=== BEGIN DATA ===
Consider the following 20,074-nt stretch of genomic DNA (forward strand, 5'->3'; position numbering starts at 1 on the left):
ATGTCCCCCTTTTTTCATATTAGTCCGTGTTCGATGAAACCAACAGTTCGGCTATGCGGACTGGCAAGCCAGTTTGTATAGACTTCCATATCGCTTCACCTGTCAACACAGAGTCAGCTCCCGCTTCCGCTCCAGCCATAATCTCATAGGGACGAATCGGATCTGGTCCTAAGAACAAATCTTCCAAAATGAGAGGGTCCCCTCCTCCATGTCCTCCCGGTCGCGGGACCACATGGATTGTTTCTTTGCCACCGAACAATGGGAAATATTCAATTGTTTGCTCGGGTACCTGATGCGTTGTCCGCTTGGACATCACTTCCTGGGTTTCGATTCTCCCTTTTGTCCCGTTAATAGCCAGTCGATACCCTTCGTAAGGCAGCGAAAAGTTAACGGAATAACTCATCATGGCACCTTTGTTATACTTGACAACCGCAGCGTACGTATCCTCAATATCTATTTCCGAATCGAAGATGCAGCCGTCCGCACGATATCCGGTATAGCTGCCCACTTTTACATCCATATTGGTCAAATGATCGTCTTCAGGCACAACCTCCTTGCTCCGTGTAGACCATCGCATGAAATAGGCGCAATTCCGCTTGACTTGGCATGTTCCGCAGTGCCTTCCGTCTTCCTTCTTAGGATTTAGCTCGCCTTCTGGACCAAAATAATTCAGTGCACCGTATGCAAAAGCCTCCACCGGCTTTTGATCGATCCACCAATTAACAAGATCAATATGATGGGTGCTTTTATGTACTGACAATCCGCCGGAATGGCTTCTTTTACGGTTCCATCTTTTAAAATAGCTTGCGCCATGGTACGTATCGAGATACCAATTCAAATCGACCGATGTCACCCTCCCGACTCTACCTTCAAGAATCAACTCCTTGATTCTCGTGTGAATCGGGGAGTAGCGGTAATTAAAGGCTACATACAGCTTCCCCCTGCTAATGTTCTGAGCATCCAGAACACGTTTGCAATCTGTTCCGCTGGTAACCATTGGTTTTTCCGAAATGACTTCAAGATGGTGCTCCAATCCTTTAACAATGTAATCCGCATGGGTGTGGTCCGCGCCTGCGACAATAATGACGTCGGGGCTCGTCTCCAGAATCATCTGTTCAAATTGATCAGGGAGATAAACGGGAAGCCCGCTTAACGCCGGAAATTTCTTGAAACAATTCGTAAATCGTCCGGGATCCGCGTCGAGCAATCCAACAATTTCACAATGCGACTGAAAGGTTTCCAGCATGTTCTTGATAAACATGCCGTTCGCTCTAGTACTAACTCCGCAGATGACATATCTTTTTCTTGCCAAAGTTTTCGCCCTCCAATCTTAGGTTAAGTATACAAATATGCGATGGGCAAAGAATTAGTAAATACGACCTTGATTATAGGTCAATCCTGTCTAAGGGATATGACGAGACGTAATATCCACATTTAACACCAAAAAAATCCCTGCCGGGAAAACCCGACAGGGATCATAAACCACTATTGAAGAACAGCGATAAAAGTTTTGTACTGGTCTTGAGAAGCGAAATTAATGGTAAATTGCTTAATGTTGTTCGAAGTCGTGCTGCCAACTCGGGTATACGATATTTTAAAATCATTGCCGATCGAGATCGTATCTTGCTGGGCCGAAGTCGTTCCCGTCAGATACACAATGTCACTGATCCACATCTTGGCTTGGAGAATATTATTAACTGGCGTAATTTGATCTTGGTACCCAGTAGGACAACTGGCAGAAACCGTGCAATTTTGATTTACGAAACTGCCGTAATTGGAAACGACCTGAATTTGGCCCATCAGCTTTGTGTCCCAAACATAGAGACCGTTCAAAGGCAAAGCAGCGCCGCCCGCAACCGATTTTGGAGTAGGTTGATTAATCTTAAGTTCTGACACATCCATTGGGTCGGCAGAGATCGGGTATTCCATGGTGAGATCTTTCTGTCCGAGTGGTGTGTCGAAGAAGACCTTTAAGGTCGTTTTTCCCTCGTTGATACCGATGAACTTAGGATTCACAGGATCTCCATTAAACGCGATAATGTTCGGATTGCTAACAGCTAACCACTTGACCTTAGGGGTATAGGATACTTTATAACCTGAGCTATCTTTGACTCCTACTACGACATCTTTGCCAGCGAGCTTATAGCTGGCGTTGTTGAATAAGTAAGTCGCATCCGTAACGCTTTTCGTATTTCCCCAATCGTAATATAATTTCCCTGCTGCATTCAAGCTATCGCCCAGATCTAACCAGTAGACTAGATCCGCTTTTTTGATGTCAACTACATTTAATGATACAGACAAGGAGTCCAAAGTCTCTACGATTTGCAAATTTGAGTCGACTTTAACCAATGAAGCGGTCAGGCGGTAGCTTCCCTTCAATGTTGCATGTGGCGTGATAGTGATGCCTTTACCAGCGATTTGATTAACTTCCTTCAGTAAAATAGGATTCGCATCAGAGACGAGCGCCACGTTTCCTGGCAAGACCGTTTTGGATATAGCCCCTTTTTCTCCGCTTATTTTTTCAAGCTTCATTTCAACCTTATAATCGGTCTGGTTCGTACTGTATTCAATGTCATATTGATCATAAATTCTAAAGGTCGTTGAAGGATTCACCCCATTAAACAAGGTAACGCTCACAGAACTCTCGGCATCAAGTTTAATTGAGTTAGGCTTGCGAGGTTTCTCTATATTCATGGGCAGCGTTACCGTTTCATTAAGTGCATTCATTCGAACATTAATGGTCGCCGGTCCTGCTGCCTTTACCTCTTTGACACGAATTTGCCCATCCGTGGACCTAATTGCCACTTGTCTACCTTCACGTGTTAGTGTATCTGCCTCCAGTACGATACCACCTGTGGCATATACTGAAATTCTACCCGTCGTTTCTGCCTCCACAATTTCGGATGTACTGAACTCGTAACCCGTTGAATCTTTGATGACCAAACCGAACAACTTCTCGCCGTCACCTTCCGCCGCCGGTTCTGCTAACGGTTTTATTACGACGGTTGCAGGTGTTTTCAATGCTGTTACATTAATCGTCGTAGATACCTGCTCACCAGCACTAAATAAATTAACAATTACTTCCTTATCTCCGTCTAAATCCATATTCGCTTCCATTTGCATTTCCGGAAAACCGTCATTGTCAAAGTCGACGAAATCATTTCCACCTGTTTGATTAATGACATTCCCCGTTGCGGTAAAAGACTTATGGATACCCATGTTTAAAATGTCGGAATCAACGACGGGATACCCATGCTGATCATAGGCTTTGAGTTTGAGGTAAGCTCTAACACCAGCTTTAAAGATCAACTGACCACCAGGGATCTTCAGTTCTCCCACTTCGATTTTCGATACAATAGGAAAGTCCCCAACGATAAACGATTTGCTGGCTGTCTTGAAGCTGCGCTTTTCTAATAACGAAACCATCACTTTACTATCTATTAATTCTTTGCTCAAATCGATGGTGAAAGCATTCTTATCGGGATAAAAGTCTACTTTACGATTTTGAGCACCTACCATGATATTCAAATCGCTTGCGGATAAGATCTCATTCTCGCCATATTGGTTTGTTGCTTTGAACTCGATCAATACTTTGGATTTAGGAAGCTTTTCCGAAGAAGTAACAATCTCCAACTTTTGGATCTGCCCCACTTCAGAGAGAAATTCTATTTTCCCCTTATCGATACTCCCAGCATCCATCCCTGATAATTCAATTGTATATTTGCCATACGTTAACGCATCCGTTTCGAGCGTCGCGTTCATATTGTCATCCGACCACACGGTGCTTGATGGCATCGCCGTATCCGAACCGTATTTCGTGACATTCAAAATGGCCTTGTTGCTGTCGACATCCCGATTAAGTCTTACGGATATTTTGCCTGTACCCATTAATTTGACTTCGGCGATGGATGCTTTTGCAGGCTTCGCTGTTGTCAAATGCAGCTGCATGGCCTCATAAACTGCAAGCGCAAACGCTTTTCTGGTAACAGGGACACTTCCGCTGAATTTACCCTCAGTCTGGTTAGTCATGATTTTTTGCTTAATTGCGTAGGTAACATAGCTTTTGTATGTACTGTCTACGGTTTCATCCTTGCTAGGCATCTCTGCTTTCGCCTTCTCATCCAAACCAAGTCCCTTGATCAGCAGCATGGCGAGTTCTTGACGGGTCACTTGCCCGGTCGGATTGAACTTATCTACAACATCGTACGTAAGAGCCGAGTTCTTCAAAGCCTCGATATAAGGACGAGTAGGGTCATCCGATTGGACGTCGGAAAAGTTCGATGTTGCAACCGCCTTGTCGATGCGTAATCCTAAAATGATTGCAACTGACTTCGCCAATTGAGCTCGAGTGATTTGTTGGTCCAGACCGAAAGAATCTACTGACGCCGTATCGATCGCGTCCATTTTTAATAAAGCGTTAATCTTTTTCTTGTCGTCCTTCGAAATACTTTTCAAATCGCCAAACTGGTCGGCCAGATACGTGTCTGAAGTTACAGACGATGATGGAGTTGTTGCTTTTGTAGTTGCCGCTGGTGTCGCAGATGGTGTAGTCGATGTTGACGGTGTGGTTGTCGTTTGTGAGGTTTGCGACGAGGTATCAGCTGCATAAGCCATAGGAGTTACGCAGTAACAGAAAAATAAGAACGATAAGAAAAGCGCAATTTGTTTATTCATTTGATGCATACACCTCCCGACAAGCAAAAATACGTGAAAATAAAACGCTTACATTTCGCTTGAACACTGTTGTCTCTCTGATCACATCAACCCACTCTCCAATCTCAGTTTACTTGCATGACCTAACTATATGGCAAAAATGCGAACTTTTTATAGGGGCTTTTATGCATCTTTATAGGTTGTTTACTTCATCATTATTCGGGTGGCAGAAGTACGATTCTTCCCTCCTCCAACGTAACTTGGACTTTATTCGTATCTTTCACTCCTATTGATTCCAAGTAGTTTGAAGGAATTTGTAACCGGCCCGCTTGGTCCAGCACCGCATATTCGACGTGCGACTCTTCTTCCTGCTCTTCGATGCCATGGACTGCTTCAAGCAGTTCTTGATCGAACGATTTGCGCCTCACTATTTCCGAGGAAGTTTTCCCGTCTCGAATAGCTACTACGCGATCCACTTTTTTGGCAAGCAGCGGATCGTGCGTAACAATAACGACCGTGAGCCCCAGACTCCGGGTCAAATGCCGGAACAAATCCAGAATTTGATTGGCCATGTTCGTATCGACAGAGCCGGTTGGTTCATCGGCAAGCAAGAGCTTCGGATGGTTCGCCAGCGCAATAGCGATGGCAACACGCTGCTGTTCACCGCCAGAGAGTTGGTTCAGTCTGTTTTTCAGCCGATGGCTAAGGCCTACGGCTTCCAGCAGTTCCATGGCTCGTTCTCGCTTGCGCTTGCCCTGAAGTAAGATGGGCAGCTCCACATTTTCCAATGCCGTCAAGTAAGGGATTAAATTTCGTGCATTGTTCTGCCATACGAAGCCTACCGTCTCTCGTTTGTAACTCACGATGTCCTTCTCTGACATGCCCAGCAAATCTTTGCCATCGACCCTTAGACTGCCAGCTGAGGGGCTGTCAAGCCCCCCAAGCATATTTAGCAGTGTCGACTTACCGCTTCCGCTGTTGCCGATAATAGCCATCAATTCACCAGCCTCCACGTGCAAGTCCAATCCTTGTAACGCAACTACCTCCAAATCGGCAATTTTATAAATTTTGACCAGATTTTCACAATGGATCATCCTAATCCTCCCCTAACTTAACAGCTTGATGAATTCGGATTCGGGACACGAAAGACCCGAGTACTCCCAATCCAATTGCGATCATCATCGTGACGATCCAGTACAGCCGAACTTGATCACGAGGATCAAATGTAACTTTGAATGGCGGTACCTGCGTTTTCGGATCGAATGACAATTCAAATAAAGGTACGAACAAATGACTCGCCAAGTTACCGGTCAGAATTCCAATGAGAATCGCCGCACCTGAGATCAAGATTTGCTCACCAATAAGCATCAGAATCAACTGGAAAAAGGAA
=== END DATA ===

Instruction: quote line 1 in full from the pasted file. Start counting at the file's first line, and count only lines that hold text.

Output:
Consider the following 20,074-nt stretch of genomic DNA (forward strand, 5'->3'; position numbering starts at 1 on the left):